In the short-term, the $133 million project will likely mean a snarl of construction traffic on Madison, only adding to the region’s growing pains. But the investment of time and money will eventually mean a more connected, built-out transit system that links some of the city’s densest neighborhoods, speakers at Thursday’s, Sept. 30, event said.

“In some cities, the best lines of communication are from the city center to the suburbs,” said the Rev. Patricia Hunter of Mount Zion Baptist Church, where the groundbreaking ceremony was held. “But in Seattle, one of the best lines of transportation will serve those within the city, all along Madison.”

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The South End Guide to Reducing Our Carbon Footprint: Safety to Walk and Roll

by Mark Van Streefkerk


For Seattle to meet its carbon-neutral goal, we need to take an honest look at how we get from one place to another. Burning fossil fuels, like gasoline and diesel for motor vehicles, emits greenhouse gasses. In Seattle, roadway transportation makes up 40% of greenhouse gas emissions. For the U.S., emissions from transportation account for 29% of total greenhouse gases. Reducing our reliance on cars and gasoline plays an important role in reducing our carbon footprint. The good news is that everyday choices to walk, bike, scoot, or roll instead of driving can significantly reduce the greenhouse gasses we produce. Earlier this year a study found that ditching the car for one day out of the week can reduce personal carbon dioxide emissions by a quarter. Swapping even one trip in a car with walking or rolling makes a significant impact over time.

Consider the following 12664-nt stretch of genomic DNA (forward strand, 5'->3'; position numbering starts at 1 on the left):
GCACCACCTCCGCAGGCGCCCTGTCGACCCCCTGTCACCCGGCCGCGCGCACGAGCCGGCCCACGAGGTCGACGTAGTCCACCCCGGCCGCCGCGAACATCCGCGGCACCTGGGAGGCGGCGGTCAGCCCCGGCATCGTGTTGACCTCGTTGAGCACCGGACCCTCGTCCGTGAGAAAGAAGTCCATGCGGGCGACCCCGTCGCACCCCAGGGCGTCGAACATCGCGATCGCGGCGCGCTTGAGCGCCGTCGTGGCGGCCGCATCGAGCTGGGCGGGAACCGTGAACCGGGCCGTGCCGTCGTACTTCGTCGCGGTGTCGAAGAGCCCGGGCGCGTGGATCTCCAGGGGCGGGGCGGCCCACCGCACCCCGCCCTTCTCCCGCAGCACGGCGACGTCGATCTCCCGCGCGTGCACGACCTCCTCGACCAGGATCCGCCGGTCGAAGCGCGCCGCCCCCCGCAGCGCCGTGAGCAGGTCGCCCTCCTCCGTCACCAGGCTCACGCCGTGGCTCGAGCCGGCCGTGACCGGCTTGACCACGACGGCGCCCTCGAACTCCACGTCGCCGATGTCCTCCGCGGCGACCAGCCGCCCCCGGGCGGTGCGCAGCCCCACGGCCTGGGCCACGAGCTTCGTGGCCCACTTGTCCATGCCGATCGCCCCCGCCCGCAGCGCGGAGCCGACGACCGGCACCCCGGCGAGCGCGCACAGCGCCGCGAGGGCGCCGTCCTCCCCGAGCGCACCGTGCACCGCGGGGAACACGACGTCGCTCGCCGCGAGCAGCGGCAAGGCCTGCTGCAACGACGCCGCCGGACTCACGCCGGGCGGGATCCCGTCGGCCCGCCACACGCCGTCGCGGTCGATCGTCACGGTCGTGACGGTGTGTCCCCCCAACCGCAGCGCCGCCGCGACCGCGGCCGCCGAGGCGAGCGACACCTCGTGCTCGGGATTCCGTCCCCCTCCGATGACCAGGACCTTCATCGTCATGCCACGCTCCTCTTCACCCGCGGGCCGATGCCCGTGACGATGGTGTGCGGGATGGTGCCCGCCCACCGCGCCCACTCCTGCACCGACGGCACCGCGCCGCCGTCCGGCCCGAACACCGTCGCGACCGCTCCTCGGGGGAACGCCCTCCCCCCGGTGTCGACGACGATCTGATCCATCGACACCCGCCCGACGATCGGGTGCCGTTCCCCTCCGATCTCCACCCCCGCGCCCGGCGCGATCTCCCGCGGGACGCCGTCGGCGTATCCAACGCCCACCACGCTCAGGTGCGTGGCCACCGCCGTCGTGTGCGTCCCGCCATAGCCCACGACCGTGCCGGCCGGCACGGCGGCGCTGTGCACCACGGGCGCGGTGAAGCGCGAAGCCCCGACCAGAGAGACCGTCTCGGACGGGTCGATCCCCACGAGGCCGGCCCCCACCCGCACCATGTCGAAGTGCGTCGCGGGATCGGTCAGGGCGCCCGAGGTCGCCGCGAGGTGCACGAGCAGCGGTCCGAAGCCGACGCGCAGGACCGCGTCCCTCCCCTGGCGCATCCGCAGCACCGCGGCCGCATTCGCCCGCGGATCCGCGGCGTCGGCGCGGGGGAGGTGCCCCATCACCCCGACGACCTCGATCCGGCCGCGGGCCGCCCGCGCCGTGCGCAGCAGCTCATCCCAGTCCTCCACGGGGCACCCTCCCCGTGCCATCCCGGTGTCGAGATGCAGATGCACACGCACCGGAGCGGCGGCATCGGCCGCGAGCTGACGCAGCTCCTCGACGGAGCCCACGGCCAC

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NEWS GLEAMS: South King County Vaccine Pop-Ups, Composting Classes, & More!

curated by Emerald Staff

A round-up of news and announcements we don’t want to get lost in the fast-churning news cycle! 


South King County COVID-19 Vaccine Pop-Up Schedule

If you haven’t yet been vaccinated for COVID-19, you can receive it free by contacting your doctor, or by visiting one of several south King County pop-up clinics run by Public Health – Seattle & King County:

Friday, July 9, 1:00–5:30 p.m.
Lutheran Community Services NW – Refugee, 12608 SE 240th St., Kent, (in partnership with Lutheran Community Services and Masjid Al-Quba)
Vaccine Offered: Pfizer

Monday, July 12, 11:00 a.m.–3:00 p.m.
Multi-Service Center, 1200 S 336th St., Federal Way, (in partnership with Multi-Service Center / Medical Teams International)
Vaccine Offered: Moderna

Wednesday, July 14, 10 a.m.–2 p.m.
Multi-Service Center, UW Valley Medical Center, 515 W Harrison St. Kent.
Vaccine offered: Pfizer

For more information on getting a COVID-19 vaccine in King County visit, https://kingcounty.gov/depts/health/covid-19/vaccine/schedule.aspx or call 206-477-3977.